When the White House and the National Security Agency went all out to defeat Rep. Justin Amash’s amendment to cut funding for NSA’s massive collection and storage of Americans’ telephone records, the Michigan Republican cited that opposition as a point in favor of passing the measure.
“When’s the last time a president put out an emergency statement against an amendment?” Amash (shown) tweeted late Tuesday night. “The Washington elites fear liberty. They fear you.” On Wednesday, the House narrowly defeated his amendment 207-217, much closer than the White House would have liked.
Amash’s amendment to the defense appropriations bill would have limited the surveillance of phone records to cases where the NSA could demonstrate a reasonable suspicion of terrorist activity, instead of the current practice of gathering billions of call records from an unknown number of millions of Americans’ everyday communications. NSA officials have argued that the agency needs to have those records in order to trace the contacts made by and to suspected terrorists. Civil libertarians claim the practice is a government overreach and a serious invasion of privacy rights and expectations of the American people.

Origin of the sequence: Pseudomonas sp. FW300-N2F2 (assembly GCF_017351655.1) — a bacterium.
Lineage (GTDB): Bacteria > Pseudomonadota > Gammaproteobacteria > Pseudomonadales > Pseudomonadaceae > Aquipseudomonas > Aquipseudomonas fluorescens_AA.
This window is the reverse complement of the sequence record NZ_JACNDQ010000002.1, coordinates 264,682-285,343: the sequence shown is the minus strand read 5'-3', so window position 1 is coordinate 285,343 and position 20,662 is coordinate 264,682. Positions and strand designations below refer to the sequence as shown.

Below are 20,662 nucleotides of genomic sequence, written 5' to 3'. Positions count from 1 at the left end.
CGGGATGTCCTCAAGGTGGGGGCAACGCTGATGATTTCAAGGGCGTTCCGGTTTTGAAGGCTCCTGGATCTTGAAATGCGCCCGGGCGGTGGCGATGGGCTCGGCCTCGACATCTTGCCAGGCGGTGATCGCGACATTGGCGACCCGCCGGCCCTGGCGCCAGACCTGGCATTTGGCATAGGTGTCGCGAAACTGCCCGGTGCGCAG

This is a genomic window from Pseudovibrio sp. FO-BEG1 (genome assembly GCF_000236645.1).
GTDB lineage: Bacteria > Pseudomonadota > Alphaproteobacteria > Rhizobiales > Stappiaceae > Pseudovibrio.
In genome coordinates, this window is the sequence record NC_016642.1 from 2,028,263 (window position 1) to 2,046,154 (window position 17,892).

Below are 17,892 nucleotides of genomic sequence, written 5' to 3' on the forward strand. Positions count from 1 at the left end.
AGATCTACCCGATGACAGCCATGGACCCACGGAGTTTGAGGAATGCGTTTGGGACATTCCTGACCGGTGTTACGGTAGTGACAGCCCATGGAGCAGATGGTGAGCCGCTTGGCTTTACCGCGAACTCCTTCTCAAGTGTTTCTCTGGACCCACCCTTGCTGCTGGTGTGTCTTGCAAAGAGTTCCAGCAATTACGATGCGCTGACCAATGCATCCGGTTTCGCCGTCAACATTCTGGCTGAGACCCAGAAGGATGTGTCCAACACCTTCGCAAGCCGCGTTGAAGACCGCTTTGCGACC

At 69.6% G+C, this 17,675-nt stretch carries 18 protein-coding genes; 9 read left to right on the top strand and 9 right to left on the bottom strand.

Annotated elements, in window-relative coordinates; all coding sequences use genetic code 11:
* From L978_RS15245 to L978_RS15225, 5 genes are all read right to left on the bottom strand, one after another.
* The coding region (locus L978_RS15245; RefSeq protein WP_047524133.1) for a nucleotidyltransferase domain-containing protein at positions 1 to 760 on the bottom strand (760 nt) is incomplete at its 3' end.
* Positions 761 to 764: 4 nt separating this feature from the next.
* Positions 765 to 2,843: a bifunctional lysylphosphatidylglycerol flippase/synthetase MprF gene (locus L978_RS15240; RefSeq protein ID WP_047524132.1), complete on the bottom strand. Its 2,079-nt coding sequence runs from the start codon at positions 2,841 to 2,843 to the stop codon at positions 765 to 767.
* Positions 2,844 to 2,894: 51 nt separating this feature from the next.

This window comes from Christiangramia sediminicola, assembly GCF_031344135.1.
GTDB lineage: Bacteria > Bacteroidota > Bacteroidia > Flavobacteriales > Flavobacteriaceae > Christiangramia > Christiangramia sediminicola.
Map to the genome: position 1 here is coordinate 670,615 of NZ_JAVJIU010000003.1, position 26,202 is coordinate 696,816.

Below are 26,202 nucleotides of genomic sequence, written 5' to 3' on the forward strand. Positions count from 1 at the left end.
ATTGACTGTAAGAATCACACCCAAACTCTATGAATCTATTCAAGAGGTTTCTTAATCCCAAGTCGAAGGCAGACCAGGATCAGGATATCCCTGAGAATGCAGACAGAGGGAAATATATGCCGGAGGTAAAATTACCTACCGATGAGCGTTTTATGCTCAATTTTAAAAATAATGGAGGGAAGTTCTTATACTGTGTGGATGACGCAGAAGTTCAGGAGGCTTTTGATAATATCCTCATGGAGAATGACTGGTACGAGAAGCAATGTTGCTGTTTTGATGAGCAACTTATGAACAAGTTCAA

“This is the moment,” Michelle Richardson, a surveillance lobbyist for the American Civil Liberties Union told the British publication The Guardian, as backers of the amendment sensed support growing in Congress and the public at large for some means of limiting the extent of the government’s data collection under Section 215 of the PATRIOT Act, a revamping and expansion of intelligence gathering authority passed by Congress following the terrorist attacks of September 11, 2001. “Just how important this vote is was underlined when they started doing the classified briefings and the intelligence community came out in full force and acknowledged this amendment would stop their bulk collection under 215,” Richardson said.
Warrants for the data collection are routinely issued by the secret Foreign Intelligence Surveillance Court, established under the Foreign Intelligence Surveillance Act (FISA) of 1978. The law was passed after revelations in the mid-1970s of illegal CIA and FBI activities prompted Congress to establish procedural safeguards against excessive surveillance carried out in the name of fighting crime and protecting national security. Instead, the FISA court became “a bureaucratic mechanism to rubber stamp government applications for surveillance,” wrote John Whitehead of the libertarian Rutherford Institute in an article appearing Wednesday at lewrockwell.com.
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